Issuu: Cool online publishing (if you want to give your content away)

Just began my nightly ritual of scanning more feeds in Google Reader and discovered yet another fabulous tool for delivering content online: Issuu.

Issuu is the place for online publications: Magazines, documents, and stuff you’d normally find on print. It’s the place where YOU become the publisher. Upload a document, it’s fast, easy, and totally FREE. Within seconds you’ll have a super cool online magazine you can post anywhere on the web and share instantly with your friends.

Like Techcrunch said today, “Issuu is a PDF viewer that doesn’t suck.” Read the post and you’ll see that Erick Schonfeld actually, well, liked it.

So do I. A lot.

I have one problem with Issuu though: not everyone wants to give away their content for free. Some content? Yes. But the really valuable stuff people work hard to produce and we would like some value in return for that hard work (and there isn’t enough ad revenue to feed everyone). As it stands now, Issuu is clearly going for the YouTube-like crowd and trying to build a critical mass of users sharing, embedding and uploading (hopefully not other’s copyrights) content and everyone will be happy.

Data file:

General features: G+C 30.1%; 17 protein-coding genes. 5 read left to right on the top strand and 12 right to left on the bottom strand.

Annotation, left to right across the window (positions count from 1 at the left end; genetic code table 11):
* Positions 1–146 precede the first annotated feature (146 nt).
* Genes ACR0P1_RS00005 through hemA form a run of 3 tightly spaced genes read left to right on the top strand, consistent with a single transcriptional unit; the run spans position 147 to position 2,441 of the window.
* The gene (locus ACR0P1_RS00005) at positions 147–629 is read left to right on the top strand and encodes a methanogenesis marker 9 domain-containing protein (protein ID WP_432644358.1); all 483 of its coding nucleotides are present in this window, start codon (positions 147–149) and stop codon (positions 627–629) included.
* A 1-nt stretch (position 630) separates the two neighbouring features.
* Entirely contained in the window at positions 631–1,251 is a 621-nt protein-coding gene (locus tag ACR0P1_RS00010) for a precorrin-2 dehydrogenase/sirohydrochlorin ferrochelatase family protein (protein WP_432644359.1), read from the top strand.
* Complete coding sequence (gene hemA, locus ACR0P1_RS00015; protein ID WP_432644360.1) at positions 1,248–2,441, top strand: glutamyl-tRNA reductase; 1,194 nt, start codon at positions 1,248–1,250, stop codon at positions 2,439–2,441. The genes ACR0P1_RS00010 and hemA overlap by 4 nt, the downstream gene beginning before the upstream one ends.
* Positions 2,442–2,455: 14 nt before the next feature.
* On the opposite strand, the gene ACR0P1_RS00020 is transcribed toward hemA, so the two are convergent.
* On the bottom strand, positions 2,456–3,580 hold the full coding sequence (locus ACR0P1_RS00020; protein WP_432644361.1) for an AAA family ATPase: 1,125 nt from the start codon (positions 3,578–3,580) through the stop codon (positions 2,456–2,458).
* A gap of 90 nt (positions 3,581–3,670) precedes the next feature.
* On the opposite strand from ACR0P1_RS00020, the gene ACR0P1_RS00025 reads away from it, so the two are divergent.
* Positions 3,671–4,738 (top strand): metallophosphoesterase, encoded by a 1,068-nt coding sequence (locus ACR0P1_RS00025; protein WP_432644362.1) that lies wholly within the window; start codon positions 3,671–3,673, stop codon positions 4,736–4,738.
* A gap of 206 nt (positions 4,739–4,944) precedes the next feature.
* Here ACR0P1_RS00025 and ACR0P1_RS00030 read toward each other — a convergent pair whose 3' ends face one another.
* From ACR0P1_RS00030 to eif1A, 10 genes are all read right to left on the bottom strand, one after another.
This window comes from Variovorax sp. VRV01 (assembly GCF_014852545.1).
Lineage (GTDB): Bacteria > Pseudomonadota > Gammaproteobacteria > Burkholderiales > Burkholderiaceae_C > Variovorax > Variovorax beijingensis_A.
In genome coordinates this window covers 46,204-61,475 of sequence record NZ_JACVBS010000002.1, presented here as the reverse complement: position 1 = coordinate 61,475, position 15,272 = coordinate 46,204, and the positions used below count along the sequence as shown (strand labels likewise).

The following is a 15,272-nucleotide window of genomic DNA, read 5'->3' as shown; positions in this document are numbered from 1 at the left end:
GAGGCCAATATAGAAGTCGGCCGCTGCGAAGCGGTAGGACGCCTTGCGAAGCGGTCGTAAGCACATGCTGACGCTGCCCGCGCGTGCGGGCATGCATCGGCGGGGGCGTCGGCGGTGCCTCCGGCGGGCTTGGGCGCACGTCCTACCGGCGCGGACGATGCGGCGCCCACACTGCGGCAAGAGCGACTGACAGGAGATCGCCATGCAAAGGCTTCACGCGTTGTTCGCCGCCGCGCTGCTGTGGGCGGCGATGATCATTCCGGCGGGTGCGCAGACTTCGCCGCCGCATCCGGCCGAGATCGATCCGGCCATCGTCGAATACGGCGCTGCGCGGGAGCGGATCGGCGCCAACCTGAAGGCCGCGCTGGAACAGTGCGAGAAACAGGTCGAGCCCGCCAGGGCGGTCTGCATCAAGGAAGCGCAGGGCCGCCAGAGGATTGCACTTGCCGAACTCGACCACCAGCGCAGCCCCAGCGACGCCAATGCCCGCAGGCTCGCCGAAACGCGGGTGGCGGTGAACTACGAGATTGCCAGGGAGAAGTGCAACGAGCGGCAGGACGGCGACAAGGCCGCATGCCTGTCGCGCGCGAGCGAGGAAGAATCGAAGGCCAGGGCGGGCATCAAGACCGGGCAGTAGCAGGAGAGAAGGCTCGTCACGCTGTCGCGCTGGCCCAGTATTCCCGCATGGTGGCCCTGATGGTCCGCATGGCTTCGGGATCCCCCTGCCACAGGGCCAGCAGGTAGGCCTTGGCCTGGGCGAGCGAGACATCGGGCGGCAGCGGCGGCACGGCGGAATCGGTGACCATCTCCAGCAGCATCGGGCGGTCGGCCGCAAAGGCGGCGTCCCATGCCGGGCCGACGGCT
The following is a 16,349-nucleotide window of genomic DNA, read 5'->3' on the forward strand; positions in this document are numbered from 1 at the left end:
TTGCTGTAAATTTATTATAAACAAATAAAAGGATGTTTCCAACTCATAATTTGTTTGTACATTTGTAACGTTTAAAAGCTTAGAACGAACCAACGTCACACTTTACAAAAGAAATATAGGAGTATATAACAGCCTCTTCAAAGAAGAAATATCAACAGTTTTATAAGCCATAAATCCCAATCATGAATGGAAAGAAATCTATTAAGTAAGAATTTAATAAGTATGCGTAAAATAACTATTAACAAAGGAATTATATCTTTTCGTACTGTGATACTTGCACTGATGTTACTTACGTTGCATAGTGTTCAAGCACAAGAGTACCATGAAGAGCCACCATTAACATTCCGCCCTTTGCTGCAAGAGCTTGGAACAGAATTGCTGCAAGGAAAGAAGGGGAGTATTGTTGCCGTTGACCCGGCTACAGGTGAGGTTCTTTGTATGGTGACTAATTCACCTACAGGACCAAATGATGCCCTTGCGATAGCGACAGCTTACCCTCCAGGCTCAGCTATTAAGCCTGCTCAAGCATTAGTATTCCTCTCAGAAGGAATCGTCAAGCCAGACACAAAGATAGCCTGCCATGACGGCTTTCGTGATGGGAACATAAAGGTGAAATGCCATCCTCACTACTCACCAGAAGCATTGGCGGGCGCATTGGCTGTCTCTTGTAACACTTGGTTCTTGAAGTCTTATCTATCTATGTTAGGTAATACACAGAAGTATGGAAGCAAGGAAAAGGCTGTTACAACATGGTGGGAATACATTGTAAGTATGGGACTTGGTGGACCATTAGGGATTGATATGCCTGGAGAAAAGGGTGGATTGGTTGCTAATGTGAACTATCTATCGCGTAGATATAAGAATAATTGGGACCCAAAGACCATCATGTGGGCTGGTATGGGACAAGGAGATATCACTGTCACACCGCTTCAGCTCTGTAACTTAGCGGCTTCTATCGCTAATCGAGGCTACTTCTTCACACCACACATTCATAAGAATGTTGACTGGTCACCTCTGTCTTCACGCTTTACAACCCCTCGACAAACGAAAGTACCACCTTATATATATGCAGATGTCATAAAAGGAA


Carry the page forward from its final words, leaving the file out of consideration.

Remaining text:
But I’m not happy. I want this tool but primarily to deliver published content, privately (e.g., subscribers only).

What I’ve said before publicly (and privately to heads of startups and established Web companies in content and tools) is that I’m incredibly enthused about public sharing sites and of having a place to deliver content for free. The network effect can clearly bring good content to the attention of potential customers. But Issuu, give those of us who have to monetize SOME or MOST of our content a “pro” version that we can pay for so high value content can be provided only to those willing to exchange value in return for it.